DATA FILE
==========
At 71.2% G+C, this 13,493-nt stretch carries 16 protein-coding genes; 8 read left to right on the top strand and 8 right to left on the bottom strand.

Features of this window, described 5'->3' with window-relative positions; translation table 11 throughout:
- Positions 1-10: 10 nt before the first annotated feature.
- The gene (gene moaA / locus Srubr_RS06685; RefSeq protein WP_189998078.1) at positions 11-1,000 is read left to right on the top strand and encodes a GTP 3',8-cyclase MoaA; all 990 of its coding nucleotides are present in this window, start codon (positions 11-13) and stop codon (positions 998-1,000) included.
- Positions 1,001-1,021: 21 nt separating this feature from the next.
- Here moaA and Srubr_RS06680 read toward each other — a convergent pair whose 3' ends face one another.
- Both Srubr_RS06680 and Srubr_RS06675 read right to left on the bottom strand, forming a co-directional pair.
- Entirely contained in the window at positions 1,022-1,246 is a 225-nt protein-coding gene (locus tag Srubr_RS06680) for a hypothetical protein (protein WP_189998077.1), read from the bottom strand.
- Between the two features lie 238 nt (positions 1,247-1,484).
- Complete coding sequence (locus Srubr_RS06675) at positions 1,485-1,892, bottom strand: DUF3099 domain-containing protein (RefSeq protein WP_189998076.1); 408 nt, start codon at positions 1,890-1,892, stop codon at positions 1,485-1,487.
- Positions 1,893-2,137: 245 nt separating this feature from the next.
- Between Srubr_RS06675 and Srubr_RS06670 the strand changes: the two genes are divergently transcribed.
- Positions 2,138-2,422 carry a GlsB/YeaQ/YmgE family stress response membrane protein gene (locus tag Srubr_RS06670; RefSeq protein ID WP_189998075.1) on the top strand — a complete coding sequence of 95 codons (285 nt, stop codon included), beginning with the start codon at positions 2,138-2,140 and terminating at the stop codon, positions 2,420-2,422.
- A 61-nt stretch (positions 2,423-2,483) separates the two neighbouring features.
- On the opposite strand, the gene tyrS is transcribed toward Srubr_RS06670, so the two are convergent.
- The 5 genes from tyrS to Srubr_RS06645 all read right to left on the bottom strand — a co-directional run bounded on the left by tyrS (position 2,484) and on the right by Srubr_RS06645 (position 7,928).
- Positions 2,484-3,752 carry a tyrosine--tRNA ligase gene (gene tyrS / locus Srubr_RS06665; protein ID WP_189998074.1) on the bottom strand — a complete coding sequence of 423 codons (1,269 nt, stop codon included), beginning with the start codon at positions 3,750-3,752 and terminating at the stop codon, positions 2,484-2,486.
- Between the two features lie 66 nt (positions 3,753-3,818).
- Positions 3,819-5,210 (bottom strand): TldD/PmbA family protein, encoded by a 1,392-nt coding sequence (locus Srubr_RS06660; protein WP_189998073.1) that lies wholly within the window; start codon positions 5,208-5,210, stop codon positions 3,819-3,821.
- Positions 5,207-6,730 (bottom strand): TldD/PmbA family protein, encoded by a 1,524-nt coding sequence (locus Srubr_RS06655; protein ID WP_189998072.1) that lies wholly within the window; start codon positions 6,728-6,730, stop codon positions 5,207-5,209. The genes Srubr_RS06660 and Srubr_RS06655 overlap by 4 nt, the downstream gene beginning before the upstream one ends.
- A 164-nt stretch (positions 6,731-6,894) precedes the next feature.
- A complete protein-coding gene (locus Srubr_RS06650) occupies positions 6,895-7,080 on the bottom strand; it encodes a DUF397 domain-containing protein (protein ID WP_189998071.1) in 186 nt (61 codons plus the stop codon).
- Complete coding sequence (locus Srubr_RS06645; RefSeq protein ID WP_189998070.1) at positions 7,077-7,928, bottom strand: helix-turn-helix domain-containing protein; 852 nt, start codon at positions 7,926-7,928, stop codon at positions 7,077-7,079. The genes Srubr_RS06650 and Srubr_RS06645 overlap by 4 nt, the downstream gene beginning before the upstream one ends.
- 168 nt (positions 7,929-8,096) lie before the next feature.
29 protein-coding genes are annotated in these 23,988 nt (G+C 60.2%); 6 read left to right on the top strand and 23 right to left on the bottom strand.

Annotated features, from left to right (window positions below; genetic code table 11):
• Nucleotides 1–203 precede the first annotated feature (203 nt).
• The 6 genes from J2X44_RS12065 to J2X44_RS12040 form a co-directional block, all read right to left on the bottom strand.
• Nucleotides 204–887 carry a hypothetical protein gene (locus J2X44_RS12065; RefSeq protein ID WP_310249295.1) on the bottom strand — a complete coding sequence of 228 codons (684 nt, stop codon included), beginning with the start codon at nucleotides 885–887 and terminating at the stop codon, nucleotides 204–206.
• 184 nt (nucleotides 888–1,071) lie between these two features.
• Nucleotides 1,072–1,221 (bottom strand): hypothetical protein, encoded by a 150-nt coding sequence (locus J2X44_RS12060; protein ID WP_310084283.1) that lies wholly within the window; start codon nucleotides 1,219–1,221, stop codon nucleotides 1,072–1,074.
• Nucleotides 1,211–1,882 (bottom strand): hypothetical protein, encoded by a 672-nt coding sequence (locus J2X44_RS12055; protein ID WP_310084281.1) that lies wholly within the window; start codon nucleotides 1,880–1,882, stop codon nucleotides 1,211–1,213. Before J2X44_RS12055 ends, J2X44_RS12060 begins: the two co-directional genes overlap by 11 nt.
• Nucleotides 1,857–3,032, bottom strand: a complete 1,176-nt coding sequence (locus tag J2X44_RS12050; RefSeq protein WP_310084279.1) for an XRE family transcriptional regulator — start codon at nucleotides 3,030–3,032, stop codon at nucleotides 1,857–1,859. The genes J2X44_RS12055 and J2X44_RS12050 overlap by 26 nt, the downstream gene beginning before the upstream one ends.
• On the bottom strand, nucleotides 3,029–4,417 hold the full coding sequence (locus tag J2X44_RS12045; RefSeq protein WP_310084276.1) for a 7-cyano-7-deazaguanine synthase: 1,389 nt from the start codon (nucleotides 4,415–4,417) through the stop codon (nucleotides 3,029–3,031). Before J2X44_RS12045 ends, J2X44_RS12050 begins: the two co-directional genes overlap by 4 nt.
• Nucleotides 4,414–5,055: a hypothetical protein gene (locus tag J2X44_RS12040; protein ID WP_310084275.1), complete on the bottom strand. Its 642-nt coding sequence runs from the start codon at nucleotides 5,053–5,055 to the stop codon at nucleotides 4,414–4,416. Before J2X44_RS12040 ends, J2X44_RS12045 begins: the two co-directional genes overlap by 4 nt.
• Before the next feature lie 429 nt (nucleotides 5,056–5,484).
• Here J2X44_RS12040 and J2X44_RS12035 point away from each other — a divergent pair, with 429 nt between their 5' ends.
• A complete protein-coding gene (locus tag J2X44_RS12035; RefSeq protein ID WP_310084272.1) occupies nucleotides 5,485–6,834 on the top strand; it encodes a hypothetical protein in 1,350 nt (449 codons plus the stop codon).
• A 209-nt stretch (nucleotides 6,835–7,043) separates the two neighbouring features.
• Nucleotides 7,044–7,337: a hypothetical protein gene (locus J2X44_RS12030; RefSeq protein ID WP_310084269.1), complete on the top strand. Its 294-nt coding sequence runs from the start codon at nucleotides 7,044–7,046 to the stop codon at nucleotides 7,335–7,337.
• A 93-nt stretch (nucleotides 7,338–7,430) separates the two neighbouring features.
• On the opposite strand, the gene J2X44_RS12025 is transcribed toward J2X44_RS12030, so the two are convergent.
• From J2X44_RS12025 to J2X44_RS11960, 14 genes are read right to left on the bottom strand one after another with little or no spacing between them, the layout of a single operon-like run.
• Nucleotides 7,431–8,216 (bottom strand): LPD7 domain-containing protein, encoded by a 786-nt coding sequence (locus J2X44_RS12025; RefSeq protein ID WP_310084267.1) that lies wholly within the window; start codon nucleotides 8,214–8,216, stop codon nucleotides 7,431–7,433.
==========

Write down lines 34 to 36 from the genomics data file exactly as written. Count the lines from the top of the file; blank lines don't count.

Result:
• On the bottom strand, nucleotides 3,029–4,417 hold the full coding sequence (locus tag J2X44_RS12045; RefSeq protein WP_310084276.1) for a 7-cyano-7-deazaguanine synthase: 1,389 nt from the start codon (nucleotides 4,415–4,417) through the stop codon (nucleotides 3,029–3,031). Before J2X44_RS12045 ends, J2X44_RS12050 begins: the two co-directional genes overlap by 4 nt.
• Nucleotides 4,414–5,055: a hypothetical protein gene (locus tag J2X44_RS12040; protein ID WP_310084275.1), complete on the bottom strand. Its 642-nt coding sequence runs from the start codon at nucleotides 5,053–5,055 to the stop codon at nucleotides 4,414–4,416. Before J2X44_RS12040 ends, J2X44_RS12045 begins: the two co-directional genes overlap by 4 nt.
• Before the next feature lie 429 nt (nucleotides 5,056–5,484).